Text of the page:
Richmond Second DUI Offense Charges
Second-offense DUI charges in Richmond are heard in the John Marshall Courts building off Ninth Street. It is on the second floor and there are two courtrooms that hear those kinds of cases.
Generally speaking, judges and prosecutors are very strict on second-offense DUI charges. The sentencing and the imposition of the jail sentence are pursued very vigorously by the court. The prosecutors and the judges are less likely to negotiate on a second-offense DUI mainly because they believe the individual clearly has an issue with alcohol and that the court needs to send a strong message by being tough.
As a result of this, it is imperative that those facing a second DUI consult with a Richmond DUI lawyer as soon as possible to give themselves the best chance at overcoming this type of charge.
Penalties For a Second Offense DUI
Depending on when the first offense was, a second-offense DUI comes with a three–year loss of license and a minimum-mandatory jail sentence. With second-offense DUIs, it is very important when the first offense occurred and the timeframe between each offense. If it is a second offense within five years, the courts will seek to impose a 20-day, minimum-mandatory jail sentence.
In addition to that, there will be a three-year revocation of your license and you cannot apply or receive a restricted license for one year, which means you will be walking for one year.
If it is a second offense within ten years, there is also a three-year loss of your license. However, you can apply for a restricted license after four months. There is also a 10-day, minimum-mandatory jail sentence. As you see, the penalties on a second-offense DUI can be extremely severe.
Diversionary Programs For Second Offenses
There are no diversionary programs on DUIs or DUI second offenses in the City of Richmond and none are being offered by the prosecutors.
How Second Offenses Are Treated
Compared to first-offense charges, courts are much harsher on second-offense DUI cases. Not only because they are dealing with a repeat offender, but also because this individual clearly has an issue with alcohol. The courts do not grant leniency in DUI second-offense cases, especially if it is a second offense within five years.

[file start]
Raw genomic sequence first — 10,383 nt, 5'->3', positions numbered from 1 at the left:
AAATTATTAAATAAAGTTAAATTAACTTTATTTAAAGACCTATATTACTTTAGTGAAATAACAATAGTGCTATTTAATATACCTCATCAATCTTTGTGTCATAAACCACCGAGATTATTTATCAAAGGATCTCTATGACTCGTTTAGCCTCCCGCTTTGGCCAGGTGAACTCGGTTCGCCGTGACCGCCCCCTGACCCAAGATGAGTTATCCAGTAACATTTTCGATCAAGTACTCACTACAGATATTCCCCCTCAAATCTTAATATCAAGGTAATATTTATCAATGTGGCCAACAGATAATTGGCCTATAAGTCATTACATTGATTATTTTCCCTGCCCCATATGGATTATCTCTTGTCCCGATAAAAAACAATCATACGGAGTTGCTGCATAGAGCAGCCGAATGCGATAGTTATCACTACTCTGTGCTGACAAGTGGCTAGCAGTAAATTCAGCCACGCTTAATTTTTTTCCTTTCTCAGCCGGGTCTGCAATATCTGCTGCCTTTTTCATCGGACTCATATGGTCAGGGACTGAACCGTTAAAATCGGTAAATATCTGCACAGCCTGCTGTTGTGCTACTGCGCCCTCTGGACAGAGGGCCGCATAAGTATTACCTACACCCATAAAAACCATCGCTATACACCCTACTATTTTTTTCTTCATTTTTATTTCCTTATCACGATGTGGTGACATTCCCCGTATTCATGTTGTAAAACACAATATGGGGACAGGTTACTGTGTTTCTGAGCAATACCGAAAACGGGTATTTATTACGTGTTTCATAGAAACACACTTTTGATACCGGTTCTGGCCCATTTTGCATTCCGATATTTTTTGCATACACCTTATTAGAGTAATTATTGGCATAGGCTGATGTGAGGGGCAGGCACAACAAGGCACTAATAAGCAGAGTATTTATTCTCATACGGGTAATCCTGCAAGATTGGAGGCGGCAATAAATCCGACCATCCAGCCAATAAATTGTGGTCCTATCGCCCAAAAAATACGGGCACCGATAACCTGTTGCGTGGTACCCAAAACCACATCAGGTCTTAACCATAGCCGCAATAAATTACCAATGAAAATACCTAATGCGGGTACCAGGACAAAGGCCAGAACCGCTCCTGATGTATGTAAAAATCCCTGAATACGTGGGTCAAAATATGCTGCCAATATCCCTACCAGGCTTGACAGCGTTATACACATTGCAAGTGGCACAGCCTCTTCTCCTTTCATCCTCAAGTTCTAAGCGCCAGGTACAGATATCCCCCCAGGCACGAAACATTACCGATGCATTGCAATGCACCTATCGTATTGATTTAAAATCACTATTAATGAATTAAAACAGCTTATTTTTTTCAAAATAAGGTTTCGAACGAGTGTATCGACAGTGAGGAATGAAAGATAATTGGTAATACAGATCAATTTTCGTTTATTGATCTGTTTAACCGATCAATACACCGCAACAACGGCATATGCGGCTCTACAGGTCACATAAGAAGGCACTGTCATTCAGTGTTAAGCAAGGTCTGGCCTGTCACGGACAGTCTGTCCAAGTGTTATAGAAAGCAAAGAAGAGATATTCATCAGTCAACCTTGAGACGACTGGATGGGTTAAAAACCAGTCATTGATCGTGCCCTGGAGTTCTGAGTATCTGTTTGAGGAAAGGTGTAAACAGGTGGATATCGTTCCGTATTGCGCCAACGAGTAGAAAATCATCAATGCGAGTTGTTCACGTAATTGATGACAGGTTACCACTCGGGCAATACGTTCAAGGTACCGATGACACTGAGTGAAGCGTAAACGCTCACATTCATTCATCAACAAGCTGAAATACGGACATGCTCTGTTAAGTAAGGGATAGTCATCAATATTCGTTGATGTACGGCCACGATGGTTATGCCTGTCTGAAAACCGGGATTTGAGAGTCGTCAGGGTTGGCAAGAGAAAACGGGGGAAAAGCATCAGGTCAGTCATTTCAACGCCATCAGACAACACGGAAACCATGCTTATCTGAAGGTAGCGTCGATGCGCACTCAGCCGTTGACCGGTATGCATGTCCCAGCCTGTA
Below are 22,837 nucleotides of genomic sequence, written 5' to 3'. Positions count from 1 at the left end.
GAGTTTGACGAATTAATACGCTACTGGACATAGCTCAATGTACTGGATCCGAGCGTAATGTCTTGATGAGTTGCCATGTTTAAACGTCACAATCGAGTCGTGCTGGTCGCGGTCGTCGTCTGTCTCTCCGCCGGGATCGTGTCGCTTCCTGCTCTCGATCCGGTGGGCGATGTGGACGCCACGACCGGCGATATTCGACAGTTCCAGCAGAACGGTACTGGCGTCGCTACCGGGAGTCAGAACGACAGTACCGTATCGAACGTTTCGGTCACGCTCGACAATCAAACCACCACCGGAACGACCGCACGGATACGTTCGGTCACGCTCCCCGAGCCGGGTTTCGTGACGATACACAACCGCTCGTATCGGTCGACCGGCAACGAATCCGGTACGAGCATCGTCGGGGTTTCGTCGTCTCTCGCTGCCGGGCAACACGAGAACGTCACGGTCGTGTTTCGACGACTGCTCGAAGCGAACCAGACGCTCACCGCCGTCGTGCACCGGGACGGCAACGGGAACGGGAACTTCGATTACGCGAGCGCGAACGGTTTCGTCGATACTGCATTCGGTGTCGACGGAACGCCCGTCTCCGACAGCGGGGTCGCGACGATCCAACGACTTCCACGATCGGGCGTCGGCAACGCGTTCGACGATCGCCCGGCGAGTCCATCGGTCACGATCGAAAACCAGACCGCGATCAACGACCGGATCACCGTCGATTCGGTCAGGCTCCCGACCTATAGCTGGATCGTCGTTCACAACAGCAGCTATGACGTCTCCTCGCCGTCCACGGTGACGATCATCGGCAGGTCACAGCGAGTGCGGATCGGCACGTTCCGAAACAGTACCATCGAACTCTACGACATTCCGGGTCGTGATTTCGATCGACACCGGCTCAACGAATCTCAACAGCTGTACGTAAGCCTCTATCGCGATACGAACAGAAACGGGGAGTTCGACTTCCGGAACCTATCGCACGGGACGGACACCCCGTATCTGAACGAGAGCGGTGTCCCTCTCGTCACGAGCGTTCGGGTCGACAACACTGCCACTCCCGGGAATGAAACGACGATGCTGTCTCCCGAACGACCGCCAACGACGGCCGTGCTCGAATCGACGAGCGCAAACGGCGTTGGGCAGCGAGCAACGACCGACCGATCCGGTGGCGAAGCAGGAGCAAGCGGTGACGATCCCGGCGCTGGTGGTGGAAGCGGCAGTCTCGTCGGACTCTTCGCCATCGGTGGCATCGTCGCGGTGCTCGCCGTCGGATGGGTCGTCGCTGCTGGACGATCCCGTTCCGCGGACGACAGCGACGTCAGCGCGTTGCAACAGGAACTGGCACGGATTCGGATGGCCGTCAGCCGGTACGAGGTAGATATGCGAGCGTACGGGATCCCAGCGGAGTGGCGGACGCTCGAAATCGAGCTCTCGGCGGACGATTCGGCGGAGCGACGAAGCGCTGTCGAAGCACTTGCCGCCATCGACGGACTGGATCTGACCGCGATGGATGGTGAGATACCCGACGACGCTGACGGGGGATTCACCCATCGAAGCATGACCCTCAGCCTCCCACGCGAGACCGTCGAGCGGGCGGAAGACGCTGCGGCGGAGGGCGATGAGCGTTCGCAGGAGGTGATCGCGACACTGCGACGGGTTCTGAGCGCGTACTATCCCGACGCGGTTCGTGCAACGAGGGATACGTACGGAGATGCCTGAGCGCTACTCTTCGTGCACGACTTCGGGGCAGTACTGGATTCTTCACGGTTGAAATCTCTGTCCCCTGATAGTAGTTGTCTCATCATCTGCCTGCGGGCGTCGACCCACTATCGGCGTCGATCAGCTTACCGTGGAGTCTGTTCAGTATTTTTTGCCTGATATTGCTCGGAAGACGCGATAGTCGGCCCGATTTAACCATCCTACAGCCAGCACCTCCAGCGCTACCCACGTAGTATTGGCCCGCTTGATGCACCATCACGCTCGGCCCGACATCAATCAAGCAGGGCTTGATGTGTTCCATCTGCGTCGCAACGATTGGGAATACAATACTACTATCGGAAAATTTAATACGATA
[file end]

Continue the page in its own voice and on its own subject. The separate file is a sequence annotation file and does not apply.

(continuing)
They will not give you the benefit of the doubt regarding counseling or claiming it was an isolated incident. It is imperative to develop strong legal arguments to fight these cases because the courts can be extremely harsh on a second offense, especially a second offense within five years with an elevated blood alcohol level.
Your License After a Second Offense DUI
On a second offense DUI, once you are charged your license is automatically suspended for 60 days. This is an administrative suspension. In addition, if you were previously convicted of a DUI within five years your license will be suspended for three years and you will be walking for one year. In other words, you cannot get a restricted license for at least one year.
If it is a second-offense DUI within ten years, there is also a three-year loss of license, but in that case you will be walking for four months. In other words, after four months you can apply for a restricted operator’s license. Any restricted operator’s license that you receive will also come with a requirement that you get an Ignition Interlock device installed in the vehicle.
Building a Defense
With a second-offense DUI, you build a defense much the same as a first offense or a third offense. What we try to analyze is whether the stop that started the whole incident was proper. This is secondary to how you performed on your tests.
Again we want to establish if there was probable cause for the stop and an arrest after your tests were conducted. We want to make sure that the officer followed all their procedures in analyzing when and where you were operating the vehicle and if you were impaired while operating the vehicle.
We also want to review tests that were conducted as well as the blood alcohol test to determine what your blood alcohol level was. In addition, we will look at the first offense they are using to elevate your current offense. In other words, we try to determine if the first offense was proper and if the time-frame within which the conviction is being used was proper.